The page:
The single-motor Taycan overcame fairly chilly and damp test conditions to post acceleration benchmarks strong enough to impress on any modern, £75,000, four-seater performance car, electric or otherwise. The car’s acceleration feels far from startling or savage, and doesn’t really compare with that of the Taycan Turbo S. Even so, there’s a nicely understated sort of potency and the usual pleasing linearity and responsiveness about this sort of electric performance, which our test car’s 20in wheels and Michelin Pilot Sport 4 tyres make fully deployable on the road even in less than perfect conditions.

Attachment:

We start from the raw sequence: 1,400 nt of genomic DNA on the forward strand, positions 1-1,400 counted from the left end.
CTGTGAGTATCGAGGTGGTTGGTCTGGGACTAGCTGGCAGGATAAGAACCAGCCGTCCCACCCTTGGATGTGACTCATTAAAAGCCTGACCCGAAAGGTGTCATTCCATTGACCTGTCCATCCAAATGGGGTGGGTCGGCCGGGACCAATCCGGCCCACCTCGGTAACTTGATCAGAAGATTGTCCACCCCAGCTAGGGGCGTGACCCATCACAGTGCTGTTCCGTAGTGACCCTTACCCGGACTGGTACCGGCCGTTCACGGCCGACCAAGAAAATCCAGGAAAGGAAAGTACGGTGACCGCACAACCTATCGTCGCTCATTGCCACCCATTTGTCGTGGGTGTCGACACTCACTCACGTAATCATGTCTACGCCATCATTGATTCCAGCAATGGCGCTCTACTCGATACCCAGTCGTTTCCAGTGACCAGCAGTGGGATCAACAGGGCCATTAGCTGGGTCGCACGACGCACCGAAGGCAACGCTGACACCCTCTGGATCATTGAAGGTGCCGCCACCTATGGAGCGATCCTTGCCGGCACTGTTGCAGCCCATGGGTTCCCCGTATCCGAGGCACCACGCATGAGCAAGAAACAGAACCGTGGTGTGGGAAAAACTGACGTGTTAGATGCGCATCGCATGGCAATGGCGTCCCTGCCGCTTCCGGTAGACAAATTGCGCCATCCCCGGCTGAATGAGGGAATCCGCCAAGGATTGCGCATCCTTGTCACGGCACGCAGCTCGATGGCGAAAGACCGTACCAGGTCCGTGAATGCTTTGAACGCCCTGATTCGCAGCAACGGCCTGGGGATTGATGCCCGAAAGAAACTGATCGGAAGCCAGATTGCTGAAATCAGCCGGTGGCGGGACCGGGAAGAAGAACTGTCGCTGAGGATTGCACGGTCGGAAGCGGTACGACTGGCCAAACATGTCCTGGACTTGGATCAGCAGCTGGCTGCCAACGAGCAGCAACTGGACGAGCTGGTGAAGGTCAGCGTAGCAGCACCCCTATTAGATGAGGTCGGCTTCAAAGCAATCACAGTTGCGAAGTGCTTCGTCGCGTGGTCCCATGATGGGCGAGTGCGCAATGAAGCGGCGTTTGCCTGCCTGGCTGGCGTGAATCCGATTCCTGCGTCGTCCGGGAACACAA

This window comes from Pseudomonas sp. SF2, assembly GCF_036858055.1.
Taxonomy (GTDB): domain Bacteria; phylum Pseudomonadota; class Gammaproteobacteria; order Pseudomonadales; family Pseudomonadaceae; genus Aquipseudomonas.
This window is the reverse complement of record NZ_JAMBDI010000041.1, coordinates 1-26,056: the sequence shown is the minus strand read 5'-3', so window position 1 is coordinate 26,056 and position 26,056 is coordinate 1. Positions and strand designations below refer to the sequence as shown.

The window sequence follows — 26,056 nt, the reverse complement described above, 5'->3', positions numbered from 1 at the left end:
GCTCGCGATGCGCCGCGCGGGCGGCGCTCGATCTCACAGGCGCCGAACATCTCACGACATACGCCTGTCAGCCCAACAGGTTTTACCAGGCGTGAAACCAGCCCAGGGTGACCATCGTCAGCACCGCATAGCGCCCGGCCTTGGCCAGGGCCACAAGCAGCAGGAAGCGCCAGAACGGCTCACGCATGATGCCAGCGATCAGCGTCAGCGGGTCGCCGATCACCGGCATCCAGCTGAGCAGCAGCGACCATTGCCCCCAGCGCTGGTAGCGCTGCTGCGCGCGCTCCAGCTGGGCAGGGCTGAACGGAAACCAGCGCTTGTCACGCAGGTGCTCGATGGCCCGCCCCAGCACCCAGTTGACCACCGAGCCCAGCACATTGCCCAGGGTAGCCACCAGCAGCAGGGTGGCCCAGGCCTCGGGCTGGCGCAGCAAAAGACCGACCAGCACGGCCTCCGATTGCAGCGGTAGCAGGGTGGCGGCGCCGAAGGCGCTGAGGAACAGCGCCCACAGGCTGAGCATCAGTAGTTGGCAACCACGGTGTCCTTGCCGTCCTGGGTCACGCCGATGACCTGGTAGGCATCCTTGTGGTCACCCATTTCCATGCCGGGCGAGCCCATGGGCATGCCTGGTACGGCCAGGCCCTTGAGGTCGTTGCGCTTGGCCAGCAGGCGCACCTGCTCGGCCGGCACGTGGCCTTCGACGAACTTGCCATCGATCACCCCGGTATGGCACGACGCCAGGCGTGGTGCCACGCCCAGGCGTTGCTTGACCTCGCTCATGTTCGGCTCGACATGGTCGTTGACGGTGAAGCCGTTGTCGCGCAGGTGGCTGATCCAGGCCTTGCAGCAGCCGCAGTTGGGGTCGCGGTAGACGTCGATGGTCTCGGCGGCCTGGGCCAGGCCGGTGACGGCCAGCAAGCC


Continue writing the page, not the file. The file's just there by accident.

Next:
Porsche’s electronic launch control governed the car away from rest very efficiently, with just the occasional snatch of wheelspin, to hit 60mph in 5.1sec, 30-70mph in 3.7sec, and 100mph from rest in 10.9sec. A two-motor, four-wheel-drive Jaguar I-Pace is marginally faster over the first two of those benchmarks, but the Porsche’s second gear and its more slippery silhouette make it the quicker of the two cars to three figures and beyond. It’s also only a tenth slower to 100mph, and significantly faster thereafter, than Audi’s relatively bluff, three-motor E-tron S Quattro. Porsche always claimed that the Taycan was an EV made for the autobahn; as our numbers bear witness, that’s true even of the entry-level version.